A DDU member called for advice after being told to deregister a demanding patient by their practice manager.

This dilemma is fictional, but based on the types of calls we receive on our advice line.

The scene

The DDU received a call from an associate dentist member in Scotland. They told the adviser they were struggling with a demanding patient, who was insisting on treatment the member believed was inappropriate.

The patient had chipped a lower incisor and believed they were entitled to a crown on the NHS. Our member advised the patient that the tooth was vital and would best be treated conservatively, with a resin filling.

The patient was unhappy with this advice and demanded to see a senior dentist at the practice. The only other dentist was unwilling to see the patient, so the practice manager instructed our member to write to the patient to deregister them.

Unsure if this was the right course of action, our member called to get our advice on writing to the patient.

DDU advice

Refusing treatment

A dental professional shouldn't be pressurised into providing treatment they don't consider to be in a patient's best interests. Even if the treatment is technically available on the NHS, this doesn't mean it's appropriate to offer it in all circumstances.

A robust consent process should be followed and documented. This should include informing the patient of the risks, benefits and alternatives, taking into account their individual circumstances. Having had this discussion, if the patient still demands a treatment you consider to be inappropriate, you should refuse to provide it.

It can be helpful to think about how you might justify providing treatment if you needed to explain your actions during a third-party investigation. It would be much easier to explain a refusal made on 'best interests' grounds than trying to explain why you knowingly provided inappropriate treatment.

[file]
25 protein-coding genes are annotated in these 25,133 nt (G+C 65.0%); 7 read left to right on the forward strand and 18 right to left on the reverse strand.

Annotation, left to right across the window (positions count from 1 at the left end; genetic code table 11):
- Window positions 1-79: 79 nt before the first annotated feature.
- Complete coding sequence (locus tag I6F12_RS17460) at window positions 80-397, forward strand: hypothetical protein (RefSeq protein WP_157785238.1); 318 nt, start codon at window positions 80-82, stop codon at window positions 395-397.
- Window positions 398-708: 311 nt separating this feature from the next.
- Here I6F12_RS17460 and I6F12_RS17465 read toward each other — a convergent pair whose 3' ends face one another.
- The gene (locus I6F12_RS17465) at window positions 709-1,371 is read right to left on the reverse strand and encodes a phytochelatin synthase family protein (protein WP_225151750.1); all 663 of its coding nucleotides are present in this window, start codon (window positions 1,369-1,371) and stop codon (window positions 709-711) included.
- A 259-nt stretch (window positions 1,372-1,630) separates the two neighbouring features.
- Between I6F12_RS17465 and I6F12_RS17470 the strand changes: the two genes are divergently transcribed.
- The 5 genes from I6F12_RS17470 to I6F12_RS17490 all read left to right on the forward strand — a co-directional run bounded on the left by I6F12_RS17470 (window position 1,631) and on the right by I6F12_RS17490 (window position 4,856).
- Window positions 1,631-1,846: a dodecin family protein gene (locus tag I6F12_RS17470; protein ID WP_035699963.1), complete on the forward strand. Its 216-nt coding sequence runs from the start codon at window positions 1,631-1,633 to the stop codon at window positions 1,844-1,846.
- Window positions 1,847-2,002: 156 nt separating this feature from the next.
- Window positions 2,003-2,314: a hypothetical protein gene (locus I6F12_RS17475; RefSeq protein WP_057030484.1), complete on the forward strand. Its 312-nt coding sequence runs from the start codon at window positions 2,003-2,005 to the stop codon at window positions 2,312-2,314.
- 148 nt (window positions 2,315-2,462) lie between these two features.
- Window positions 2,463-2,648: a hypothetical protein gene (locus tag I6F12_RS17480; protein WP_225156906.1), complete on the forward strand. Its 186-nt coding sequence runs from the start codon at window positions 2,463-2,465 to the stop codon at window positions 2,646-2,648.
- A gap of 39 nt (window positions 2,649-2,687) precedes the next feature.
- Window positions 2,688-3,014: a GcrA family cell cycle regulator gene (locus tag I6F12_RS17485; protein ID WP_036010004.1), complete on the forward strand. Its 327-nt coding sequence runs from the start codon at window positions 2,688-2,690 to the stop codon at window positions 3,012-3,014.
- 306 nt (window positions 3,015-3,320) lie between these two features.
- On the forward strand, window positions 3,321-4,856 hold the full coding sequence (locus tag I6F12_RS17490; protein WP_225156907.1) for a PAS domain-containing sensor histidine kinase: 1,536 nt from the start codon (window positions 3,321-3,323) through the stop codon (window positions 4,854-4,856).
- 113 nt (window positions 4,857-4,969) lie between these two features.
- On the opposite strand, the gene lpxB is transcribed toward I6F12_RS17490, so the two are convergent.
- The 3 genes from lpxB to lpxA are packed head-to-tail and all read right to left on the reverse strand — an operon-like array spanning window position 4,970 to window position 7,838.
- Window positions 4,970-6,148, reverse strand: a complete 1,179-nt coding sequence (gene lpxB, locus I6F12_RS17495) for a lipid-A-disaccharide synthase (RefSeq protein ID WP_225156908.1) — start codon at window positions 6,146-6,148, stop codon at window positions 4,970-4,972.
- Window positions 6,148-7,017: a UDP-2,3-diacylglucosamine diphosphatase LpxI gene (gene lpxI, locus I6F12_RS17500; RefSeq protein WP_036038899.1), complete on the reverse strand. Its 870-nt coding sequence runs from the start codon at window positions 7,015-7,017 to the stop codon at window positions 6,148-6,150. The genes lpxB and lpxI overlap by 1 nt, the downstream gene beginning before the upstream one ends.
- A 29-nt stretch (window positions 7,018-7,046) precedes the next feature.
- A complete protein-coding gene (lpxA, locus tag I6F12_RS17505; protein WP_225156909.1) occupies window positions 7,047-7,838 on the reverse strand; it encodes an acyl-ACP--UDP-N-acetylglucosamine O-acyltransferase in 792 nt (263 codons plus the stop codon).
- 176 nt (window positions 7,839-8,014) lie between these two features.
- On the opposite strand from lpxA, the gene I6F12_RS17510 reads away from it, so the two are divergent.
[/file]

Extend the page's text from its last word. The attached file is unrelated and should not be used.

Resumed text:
If a patient is unwilling to accept your advice, it can be helpful to arrange a second opinion - but if this isn't possible, you can suggest the patient seeks one elsewhere themselves. Of course, there can be legitimate differences of opinion between clinicians, and a differing opinion does not create an obligation for you to provide the treatment.

A patient asking for a second opinion doesn't necessarily mean the patient-provider relationship has broken down. If the patient is new to you, it could simply be that their confidence and trust is not quite there yet. And if they are a regular patient, they might just be anxious and need reassurance.

However, if the patient has no trust or confidence in your abilities, it may be in their best interests to have their treatment with another provider.

If you believe there has been an irretrievable breakdown in the relationship, then it would clearly be in no-one's best interests for it to continue.

Ending a patient-provider relationship

GDC Standard 1.7.8

In rare circumstances, the trust between you and a patient may break down, and you may find it necessary to end the professional relationship. You should not stop providing a service to a patient solely because of a complaint the patient has made about you or your team.